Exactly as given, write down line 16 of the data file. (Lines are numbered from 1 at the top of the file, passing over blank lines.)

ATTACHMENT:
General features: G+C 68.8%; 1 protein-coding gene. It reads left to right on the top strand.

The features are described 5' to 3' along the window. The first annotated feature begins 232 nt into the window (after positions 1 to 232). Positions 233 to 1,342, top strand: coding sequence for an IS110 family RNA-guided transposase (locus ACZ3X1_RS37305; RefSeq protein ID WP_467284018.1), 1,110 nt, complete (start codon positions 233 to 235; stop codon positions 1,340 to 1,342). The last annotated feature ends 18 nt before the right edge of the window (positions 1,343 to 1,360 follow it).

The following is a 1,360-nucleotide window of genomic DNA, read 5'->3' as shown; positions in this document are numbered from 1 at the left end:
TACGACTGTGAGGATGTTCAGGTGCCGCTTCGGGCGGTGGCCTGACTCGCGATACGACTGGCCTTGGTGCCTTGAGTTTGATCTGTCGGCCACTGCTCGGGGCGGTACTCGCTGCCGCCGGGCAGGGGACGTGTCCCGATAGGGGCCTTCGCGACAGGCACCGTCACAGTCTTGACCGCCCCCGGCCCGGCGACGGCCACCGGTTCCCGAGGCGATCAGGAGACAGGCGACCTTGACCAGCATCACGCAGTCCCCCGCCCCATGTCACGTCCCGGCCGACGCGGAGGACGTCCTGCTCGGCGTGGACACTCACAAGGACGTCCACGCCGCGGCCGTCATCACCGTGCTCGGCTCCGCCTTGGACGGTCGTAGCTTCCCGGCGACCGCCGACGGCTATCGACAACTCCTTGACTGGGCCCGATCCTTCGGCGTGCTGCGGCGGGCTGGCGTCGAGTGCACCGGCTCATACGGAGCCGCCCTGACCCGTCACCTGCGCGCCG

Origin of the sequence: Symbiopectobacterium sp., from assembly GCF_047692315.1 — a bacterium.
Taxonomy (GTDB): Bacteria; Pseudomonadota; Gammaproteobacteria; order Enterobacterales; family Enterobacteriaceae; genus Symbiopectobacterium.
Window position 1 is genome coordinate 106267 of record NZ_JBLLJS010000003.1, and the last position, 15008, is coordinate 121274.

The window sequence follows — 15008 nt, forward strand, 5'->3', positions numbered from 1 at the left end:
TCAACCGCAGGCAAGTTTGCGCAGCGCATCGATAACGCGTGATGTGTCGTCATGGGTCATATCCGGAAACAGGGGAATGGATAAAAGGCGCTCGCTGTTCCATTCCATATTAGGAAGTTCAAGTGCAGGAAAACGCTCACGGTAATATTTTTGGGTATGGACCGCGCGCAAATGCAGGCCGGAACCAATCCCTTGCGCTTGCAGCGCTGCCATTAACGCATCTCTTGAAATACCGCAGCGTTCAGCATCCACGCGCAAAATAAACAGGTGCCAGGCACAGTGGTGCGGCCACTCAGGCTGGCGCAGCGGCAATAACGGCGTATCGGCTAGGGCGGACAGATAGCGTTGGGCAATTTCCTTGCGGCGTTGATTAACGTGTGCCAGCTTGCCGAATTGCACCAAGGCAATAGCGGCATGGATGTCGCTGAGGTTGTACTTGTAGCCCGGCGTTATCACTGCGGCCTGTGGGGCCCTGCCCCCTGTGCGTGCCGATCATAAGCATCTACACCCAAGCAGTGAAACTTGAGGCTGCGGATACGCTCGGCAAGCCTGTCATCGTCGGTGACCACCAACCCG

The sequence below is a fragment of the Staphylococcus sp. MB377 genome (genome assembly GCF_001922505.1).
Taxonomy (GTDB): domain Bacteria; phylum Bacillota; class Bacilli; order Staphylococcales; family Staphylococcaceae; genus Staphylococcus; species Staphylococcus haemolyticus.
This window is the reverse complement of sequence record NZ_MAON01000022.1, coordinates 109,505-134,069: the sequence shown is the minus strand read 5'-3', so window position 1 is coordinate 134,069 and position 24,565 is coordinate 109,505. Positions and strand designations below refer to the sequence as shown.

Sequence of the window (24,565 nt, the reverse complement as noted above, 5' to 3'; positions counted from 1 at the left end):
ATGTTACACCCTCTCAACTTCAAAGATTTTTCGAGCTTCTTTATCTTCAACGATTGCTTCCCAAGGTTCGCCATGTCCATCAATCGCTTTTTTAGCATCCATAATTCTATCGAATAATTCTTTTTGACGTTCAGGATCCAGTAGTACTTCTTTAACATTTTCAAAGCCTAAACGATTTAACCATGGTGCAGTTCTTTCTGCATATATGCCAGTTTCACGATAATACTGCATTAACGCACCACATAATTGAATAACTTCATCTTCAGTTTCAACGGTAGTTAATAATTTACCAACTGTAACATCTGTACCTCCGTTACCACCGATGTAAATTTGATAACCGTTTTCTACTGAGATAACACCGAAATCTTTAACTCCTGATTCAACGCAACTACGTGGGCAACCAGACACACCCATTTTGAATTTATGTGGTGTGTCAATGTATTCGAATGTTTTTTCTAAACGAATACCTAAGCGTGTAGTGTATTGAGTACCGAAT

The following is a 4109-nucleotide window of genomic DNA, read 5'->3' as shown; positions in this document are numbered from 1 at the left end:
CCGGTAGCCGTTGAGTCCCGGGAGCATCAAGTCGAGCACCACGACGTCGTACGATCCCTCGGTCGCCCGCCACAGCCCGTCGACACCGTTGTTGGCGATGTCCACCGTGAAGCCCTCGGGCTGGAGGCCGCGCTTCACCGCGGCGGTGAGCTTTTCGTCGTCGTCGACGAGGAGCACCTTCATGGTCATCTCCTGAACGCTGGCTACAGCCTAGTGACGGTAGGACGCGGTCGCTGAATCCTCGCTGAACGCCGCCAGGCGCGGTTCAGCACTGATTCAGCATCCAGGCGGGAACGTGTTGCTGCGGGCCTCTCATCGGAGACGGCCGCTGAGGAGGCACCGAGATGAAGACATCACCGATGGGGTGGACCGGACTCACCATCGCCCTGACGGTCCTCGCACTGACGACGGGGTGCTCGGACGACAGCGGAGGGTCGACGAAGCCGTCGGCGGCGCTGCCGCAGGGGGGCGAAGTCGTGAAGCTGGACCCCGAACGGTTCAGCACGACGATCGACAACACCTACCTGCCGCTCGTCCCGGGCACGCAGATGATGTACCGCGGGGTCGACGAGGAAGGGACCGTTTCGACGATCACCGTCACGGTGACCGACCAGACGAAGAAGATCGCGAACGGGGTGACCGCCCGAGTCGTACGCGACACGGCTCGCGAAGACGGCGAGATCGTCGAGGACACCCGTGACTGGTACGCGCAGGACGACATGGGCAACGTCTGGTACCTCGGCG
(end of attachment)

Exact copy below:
CCGGTAGCCGTTGAGTCCCGGGAGCATCAAGTCGAGCACCACGACGTCGTACGATCCCTCGGTCGCCCGCCACAGCCCGTCGACACCGTTGTTGGCGATGTCCACCGTGAAGCCCTCGGGCTGGAGGCCGCGCTTCACCGCGGCGGTGAGCTTTTCGTCGTCGTCGACGAGGAGCACCTTCATGGTCATCTCCTGAACGCTGGCTACAGCCTAGTGACGGTAGGACGCGGTCGCTGAATCCTCGCTGAACGCCGCCAGGCGCGGTTCAGCACTGATTCAGCATCCAGGCGGGAACGTGTTGCTGCGGGCCTCTCATCGGAGACGGCCGCTGAGGAGGCACCGAGATGAAGACATCACCGATGGGGTGGACCGGACTCACCATCGCCCTGACGGTCCTCGCACTGACGACGGGGTGCTCGGACGACAGCGGAGGGTCGACGAAGCCGTCGGCGGCGCTGCCGCAGGGGGGCGAAGTCGTGAAGCTGGACCCCGAACGGTTCAGCACGACGATCGACAACACCTACCTGCCGCTCGTCCCGGGCACGCAGATGATGTACCGCGGGGTCGACGAGGAAGGGACCGTTTCGACGATCACCGTCACGGTGACCGACCAGACGAAGAAGATCGCGAACGGGGTGACCGCCCGAGTCGTACGCGACACGGCTCGCGAAGACGGCGAGATCGTCGAGGACACCCGTGACTGGTACGCGCAGGACGACATGGGCAACGTCTGGTACCTCGGCG